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Cablegate: Ukraine: Usg-Funded Ipr Enforcement Training

VZCZCXYZ0000
RR RUEHWEB

DE RUEHKV #2460/01 3521450
ZNR UUUUU ZZH
R 171450Z DEC 08
FM AMEMBASSY KYIV
TO RUEHC/SECSTATE WASHDC 6934
INFO RHMFIUU/DEPT OF JUSTICE WASHINGTON DC
RUCPDOC/DEPT OF COMMERCE WASHINGTON DC
RUEHMO/AMEMBASSY MOSCOW 0420
RUEHSF/AMEMBASSY SOFIA 0043

UNCLAS KYIV 002460

SIPDIS

STATE FOR EUR/UMB AND EB/TPP/IPE - JURBAN
STATE FOR INL - JVIGIL
STATE PLEASE PASS TO USTR FOR PBURKHEAD/JGROVES
USDOC FOR 4231/ITA/OEENIS/NISD - CLUCYCK
COMMERCE PLEASE PASS TO USPTO AND CLDP
SOFIA FOR DOJ - MLAMBERTI

E.O. 12958: DECL: N/A
TAGS: ETRD KIPR ECON UP
SUBJECT: UKRAINE: USG-FUNDED IPR ENFORCEMENT TRAINING
FOCUSES ON INTERNET PIRACY

REFS: A) KYIV 1411 and previous
B) KYIV 404
C) 2007 STATE 154669
D) 2007 KYIV 1417
E) 2007 STATE 55928

SENSITIVE BUT UNCLASSIFIED; NOT FOR INTERNET PUBLICATION.

1. Summary: Post on December 5 held a workshop on combating
internet piracy primarily for Ukrainian police, the fourth
in a series of events that are part of a STATE/INL-funded,
IPR training initiative. Some thirty police officials,
from the Kyiv central office and the regions, and one
prosecutor attended the event. USG and industry experts
provided a practical introduction to internet piracy, as
well as strategies and best practices to improve
enforcement in this area in Ukraine. End Summary.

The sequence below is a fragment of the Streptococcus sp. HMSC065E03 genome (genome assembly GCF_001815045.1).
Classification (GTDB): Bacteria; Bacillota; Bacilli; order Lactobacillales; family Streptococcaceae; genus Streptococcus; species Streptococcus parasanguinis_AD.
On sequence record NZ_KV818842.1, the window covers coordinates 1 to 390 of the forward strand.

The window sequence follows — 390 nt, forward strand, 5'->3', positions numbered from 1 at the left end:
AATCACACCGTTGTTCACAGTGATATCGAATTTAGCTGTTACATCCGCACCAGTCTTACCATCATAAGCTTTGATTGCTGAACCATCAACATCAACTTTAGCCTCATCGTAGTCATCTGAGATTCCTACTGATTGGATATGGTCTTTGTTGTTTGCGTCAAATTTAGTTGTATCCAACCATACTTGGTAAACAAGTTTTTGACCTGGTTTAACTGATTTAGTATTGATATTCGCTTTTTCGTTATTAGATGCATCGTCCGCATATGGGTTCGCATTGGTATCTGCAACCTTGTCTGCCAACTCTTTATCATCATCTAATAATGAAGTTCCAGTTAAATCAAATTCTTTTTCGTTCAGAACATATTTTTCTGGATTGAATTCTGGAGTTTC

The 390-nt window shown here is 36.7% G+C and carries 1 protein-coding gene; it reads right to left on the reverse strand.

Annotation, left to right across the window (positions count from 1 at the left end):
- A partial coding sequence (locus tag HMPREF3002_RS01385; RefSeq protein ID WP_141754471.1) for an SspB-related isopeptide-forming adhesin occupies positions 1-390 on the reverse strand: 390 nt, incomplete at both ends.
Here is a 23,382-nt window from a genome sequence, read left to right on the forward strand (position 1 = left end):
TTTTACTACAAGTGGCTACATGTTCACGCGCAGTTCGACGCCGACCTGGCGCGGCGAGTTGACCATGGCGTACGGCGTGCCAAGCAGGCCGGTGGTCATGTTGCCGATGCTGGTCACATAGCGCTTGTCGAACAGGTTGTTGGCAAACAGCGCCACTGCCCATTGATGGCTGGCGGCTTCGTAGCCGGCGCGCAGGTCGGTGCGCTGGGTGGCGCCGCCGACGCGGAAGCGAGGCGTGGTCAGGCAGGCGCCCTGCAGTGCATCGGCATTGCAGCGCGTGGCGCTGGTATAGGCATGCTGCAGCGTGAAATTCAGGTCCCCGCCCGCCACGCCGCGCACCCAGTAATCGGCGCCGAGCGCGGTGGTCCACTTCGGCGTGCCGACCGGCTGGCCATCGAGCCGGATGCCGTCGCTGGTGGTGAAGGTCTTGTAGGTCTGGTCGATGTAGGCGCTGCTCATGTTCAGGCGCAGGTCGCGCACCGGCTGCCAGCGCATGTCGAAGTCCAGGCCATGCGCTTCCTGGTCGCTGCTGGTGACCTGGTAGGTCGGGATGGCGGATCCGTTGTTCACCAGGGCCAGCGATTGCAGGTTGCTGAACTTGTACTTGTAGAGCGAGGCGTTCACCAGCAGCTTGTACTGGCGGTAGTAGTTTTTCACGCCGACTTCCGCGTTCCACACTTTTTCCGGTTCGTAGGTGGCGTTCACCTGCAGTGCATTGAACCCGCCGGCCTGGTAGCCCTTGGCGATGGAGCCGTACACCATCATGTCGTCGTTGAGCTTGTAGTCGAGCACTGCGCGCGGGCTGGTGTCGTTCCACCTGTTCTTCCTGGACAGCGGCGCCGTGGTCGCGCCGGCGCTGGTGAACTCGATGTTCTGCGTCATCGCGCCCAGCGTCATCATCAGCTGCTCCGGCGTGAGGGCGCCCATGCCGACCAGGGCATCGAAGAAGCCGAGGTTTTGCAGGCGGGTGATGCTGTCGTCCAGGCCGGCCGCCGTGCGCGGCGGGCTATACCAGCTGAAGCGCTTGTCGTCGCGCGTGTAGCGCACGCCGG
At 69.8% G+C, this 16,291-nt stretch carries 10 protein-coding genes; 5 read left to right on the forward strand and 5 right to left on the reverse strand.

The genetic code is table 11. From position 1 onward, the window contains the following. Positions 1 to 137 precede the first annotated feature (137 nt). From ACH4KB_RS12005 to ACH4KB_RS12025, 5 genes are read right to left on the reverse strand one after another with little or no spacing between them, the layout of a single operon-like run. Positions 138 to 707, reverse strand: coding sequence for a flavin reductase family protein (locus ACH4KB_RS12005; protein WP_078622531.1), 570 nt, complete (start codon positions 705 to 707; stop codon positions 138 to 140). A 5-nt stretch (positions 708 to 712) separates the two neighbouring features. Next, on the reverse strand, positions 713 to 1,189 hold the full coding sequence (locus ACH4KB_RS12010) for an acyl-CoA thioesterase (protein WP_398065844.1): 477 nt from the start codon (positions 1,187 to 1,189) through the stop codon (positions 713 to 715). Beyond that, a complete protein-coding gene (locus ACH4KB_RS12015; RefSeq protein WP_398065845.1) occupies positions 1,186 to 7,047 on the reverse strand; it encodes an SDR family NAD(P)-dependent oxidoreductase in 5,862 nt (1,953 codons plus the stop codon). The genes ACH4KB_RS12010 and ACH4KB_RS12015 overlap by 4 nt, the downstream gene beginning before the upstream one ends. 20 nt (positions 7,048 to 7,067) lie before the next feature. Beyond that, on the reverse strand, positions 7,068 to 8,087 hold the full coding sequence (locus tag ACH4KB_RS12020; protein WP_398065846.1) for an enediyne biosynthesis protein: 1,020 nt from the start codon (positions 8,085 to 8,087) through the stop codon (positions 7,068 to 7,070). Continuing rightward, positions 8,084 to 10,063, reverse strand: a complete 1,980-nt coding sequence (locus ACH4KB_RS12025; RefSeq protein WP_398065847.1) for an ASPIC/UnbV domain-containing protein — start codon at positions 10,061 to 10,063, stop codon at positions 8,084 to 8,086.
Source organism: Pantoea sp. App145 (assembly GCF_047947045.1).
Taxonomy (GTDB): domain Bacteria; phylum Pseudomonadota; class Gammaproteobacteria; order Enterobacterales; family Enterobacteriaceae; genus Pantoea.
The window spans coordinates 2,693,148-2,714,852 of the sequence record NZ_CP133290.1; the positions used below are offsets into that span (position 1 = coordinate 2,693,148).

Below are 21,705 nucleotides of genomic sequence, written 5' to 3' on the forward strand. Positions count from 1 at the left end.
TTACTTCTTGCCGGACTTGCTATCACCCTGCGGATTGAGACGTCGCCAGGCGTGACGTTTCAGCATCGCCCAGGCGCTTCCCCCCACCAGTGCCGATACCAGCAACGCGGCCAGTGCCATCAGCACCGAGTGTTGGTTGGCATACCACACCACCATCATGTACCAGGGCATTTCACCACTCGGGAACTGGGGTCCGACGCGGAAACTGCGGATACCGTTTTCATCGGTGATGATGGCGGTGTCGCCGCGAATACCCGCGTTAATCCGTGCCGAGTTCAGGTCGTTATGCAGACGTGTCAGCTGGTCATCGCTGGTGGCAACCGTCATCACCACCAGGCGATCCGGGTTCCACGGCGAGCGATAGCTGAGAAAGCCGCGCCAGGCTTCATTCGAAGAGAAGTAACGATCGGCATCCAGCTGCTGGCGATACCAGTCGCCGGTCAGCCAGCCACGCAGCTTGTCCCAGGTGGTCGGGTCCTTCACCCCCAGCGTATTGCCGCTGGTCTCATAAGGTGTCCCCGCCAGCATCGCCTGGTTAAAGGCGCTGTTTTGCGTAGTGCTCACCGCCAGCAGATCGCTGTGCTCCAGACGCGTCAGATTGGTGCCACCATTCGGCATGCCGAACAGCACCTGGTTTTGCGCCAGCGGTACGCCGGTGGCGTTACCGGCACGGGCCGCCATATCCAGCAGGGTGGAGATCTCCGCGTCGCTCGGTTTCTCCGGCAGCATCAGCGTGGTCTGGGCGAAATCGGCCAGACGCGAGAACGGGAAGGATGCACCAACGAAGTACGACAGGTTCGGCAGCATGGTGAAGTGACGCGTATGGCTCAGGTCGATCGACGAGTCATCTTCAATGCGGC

Continuation of IPR Training Program
------------------------------------

2. This December 5 internet piracy workshop was the latest
event of our intellectual property rights (IPR) training
initiative "Creating a Sustainable Ukrainian IPR Training
Capability" (ref D). This initiative is part of the State
Department's 2007 IPR Enforcement Training Funds Program
(ref E), administered by the Bureau for International
Narcotics and Law Enforcement Affairs (INL), which has
allocated USD 125,000 for Ukraine (ref C).

3. About 30 Ministry of Interior officials from all over
Ukraine and one prosecutor attended the workshop. Post
made a deliberate effort to include officers from the
regions, not just Kyiv, because officials at the Kyiv
office of the Ministry of Interior often farm out
investigations to regional offices due to lack of manpower.
A participant from the eastern Ukrainian city of
Zaporizhya, for example, boasted that earlier in the year
he had been the first to bring a criminal case involving a
private website to trial. In addition, Post requested that
Ministry officials select police officers with experience
in computer/internet cases from cities that have generated
such cases in order to target the officers most likely to
handle an internet piracy case in the near future.

4. Prior workshops targeted judges and Customs officials